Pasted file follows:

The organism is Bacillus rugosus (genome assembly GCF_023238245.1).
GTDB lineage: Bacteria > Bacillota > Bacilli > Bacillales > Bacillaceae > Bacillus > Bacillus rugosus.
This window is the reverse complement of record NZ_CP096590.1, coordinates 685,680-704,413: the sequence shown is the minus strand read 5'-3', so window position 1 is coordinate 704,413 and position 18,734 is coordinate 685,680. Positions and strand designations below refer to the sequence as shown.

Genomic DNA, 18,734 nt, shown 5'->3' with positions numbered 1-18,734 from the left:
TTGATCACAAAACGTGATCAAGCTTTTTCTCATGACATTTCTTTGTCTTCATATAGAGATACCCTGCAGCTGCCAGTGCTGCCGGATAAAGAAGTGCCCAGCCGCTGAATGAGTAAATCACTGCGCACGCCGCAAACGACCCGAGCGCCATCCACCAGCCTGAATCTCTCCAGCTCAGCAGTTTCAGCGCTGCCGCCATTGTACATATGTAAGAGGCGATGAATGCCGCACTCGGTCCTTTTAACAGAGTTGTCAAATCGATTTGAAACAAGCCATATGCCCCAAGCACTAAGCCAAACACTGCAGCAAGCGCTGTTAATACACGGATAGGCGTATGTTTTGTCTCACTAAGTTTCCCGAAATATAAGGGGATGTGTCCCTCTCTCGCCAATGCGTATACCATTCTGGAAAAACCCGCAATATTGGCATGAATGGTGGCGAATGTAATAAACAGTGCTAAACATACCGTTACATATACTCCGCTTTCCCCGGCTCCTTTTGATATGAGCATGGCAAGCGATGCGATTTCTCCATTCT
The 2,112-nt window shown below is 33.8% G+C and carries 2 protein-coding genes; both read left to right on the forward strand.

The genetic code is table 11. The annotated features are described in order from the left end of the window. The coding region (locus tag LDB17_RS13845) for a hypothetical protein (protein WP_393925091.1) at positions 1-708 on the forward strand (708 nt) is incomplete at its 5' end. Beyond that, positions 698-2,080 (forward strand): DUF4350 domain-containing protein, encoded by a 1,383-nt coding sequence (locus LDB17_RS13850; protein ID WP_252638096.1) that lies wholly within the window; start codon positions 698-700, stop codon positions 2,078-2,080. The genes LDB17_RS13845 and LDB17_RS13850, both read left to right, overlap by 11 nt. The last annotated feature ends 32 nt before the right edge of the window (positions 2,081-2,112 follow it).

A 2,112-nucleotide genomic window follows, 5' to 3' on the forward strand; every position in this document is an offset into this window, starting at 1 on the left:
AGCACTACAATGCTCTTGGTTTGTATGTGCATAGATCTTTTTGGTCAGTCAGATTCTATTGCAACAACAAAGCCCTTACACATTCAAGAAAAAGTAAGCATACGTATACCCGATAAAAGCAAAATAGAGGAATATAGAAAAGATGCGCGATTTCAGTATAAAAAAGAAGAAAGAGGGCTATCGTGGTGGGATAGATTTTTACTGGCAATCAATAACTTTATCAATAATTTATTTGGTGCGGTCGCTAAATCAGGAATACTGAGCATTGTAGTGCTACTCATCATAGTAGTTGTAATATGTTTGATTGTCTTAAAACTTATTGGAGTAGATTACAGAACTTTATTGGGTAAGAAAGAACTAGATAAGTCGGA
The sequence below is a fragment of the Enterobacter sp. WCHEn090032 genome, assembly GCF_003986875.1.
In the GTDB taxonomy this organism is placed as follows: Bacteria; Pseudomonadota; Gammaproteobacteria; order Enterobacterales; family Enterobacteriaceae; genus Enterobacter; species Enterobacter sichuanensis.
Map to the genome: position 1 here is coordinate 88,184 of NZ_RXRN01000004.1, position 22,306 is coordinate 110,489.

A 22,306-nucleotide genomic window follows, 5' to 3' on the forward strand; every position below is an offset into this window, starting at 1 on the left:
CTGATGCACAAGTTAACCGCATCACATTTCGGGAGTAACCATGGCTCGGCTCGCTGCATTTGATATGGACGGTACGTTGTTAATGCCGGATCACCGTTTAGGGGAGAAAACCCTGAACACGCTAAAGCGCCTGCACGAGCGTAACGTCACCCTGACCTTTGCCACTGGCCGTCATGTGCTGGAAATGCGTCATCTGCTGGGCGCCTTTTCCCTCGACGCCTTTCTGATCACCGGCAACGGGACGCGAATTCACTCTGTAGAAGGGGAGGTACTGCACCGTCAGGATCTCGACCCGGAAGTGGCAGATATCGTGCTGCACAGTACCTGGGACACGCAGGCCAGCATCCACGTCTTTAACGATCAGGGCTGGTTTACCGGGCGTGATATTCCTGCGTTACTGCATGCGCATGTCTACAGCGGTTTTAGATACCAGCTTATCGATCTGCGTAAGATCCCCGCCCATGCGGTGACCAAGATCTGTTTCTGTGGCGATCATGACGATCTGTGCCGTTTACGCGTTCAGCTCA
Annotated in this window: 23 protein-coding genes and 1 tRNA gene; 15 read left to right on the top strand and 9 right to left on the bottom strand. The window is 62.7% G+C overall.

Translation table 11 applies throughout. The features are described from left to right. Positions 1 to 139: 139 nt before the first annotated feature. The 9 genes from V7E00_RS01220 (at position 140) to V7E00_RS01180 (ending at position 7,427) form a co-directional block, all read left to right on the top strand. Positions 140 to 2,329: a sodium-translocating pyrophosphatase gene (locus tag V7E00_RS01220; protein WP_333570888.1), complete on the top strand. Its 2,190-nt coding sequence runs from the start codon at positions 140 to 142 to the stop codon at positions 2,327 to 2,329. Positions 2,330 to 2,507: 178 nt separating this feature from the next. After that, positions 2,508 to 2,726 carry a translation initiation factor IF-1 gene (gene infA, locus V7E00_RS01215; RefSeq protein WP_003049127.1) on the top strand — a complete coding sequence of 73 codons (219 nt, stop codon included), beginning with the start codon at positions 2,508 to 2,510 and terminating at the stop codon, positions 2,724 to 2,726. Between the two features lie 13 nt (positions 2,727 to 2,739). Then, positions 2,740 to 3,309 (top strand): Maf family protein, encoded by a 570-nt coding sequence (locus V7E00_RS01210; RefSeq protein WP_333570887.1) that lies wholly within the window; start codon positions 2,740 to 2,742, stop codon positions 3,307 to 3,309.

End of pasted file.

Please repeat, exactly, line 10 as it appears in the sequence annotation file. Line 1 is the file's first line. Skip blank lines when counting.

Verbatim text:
The sequence below is a fragment of the Enterobacter sp. WCHEn090032 genome, assembly GCF_003986875.1.